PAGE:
I didn’t get my college graduation photo shoot on campus quite when I wanted. While I was home for some time due to the pandemic, I decided to take college graduation pictures in my hometown. Going from my high school to middle to elementary school, I reflected a lot on my education experience and how it shaped me into the individual I am today.

I reflected back on my elementary, middle, and high school and college days to remind myself all that I have learned. Here are my top four takeaways, one from each phase of my educational journey, that I am carrying with me into the professional world.

Be honest. As simple as it sounds, I learned the importance of honesty in the fifth grade. Long story short, my mother caught me lying about something I did with a group of friends, and it brought me to tears. Like, I remember sobbing while trying to eat my broccoli and cheese chicken and rice. That’s how vividly I remember this situation. Being caught, though, wasn’t what made this lesson stick. It was hearing fifth graders sharing false versions of the situation. It was me trying to convince them otherwise. It was these snowball effects that drained me – at least for a fifth grader.

I like to consider that the first moment I caught a glimpse of public relations. In the most basic sense, I was managing reputations, my own as well as those of my close friends. I witnessed just how detrimental a false light could be, and I’ll never forget that.

The best thing I can be is myself. I absolutely hate how much middle school Madi cared about what other people thought about her. Hate. It. From my outfit to my friend group, I made a lot of decisions based on what I believed others found acceptable. Now, here’s a disclaimer: I don’t not care about other people’s perception, but I learned to not base my decisions solely on them. When I did that, to no surprise was I happier. As I took pride in my accomplishments in a deemed ‘dorky’ organization and had goofy photoshoots with my friends, I loved who I was. Who I am. 

As a communications professional, I am not trying to conform myself to anyone’s mold because I want people to know who I am. My personal brand is still a work in progress, which I’m sure it will be for quite a while. When it’s solidified, though, one thing is for sure: it will be uniquely me.

Prioritize. In 2013, at the start of my high school career, I gave myself permission to quit something. This wasn’t just any old thing, either. I let myself quit travel softball, the sport that was a part of my life since I could hold a ball. It was a tough decision, but it was one that I knew I had to make, especially since I was entering high school that year, which meant a new environment and more rigorous courses on top of two clubs and a part-time job. It seems so dramatic now, but that small action had a big impact on my life. I used my softball practice times to actually finish all of my homework for the next day. Weekends that used to be consumed by softball tournaments? I took additional works shifts so that I had more money to have fun with my friends. These positive effects made me realize that I did not quit softball, I prioritized other aspects of my life ahead of softball.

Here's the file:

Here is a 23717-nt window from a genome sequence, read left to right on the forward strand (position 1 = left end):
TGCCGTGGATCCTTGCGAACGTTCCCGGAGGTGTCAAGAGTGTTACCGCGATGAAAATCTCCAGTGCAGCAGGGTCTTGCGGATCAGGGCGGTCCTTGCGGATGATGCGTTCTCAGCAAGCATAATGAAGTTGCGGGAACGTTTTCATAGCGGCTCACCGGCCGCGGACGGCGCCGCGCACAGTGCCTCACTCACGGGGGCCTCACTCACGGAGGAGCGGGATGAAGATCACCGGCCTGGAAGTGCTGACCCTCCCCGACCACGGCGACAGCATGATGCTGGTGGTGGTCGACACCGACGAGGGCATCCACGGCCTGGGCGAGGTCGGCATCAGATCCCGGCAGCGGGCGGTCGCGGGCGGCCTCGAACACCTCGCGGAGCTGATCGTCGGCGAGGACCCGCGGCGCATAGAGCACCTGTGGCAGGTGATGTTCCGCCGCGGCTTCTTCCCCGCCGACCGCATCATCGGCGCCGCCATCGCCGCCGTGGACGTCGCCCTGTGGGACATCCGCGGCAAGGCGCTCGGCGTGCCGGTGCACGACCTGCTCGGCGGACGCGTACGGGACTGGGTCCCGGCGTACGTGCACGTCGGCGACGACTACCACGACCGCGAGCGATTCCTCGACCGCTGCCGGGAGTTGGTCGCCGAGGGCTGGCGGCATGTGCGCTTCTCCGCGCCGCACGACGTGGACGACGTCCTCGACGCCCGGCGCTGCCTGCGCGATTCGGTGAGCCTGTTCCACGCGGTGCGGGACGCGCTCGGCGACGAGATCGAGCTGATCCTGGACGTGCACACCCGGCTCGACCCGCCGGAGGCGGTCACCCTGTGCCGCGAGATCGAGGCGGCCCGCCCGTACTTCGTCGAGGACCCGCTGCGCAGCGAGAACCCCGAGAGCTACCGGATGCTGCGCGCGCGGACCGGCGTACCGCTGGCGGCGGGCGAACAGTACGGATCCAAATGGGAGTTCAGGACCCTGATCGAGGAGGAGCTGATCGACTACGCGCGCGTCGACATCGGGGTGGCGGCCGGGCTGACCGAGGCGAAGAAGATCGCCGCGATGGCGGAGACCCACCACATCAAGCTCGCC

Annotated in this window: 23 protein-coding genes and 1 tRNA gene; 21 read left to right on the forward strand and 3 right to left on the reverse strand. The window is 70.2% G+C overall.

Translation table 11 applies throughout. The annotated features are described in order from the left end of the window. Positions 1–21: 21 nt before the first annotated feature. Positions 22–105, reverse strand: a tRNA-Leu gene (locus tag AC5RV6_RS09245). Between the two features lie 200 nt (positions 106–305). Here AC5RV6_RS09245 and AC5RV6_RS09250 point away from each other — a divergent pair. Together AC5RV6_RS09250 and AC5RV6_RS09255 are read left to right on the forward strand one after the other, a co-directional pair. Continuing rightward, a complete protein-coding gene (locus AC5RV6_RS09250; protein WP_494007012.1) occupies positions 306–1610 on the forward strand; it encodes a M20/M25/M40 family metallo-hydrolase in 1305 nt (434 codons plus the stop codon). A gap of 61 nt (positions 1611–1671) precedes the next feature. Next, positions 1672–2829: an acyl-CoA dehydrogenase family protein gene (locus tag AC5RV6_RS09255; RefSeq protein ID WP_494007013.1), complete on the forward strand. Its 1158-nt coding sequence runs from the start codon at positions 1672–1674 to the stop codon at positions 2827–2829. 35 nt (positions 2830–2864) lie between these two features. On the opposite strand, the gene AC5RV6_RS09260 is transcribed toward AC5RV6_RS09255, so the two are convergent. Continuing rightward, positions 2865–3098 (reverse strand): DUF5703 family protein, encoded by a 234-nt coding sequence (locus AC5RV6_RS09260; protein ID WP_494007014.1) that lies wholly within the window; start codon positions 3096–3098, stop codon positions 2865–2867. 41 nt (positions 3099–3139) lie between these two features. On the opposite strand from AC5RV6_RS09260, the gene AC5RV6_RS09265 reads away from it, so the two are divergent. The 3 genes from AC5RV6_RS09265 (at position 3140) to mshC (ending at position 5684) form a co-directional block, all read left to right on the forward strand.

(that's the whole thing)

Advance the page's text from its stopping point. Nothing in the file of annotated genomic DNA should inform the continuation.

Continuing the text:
I cannot even begin to count the number of times my priorities have changed in my life. From my family to schoolwork, I often shift my focus so that the most important parts are my top priority. The same goes for my experience in communications. I learned firsthand that it’s an ever-evolving world, and I must be prepared to adapt to any situation.

Believe in yourself first. “Well, I think you can do it,” said my professor. She was relaying her confidence in me, a freshman, after I practically in tears told her that I didn’t think I could take her 200-level public relations course during my first semester. She asked me why I felt this way, and I just rattled off every excuse as to why I was going to fail this major course. But, then she told me to surprise myself, which basically meant meet the challenge of not failing. Surprise, I did just that. When I handed in my final exam, my professor smiled, proudly looked me in the eyes, and asked “do you believe in yourself now?”. I carried that moment with me throughout college, as I stopped judging myself before giving myself the opportunity to succeed. That has made all of the difference. Professor Mims, if you’re reading this, thank you.

As much I enjoy the occasional praise from other people, I like it better when I give myself a little boost of confidence first. Above all, I’d rather people notice the confidence I carry rather than telling me I need to be more confident. With that, I don’t want people to think I’m arrogant. Rather, I want them to notice the little things that prove my confidence like making eye contact during presentations and taking on new project. I want people like my employers and my co-workers to believe in me because I show that I believe in myself.

Right now, I’m drawing on that experience to help me through this next chapter of my life. For the first time in at least 17 years, I don’t have a plan for the coming months. And, if you know me, you know I like plans. My education – like it was for many people – was my plan. Now, I don’t know what’s coming next, and I don’t know when I will know. Especially during this pandemic, when I have nothing but time to think, I question my readiness to go into the “real world” with no plan. 

But, this blog is my way of telling myself that I am ready.

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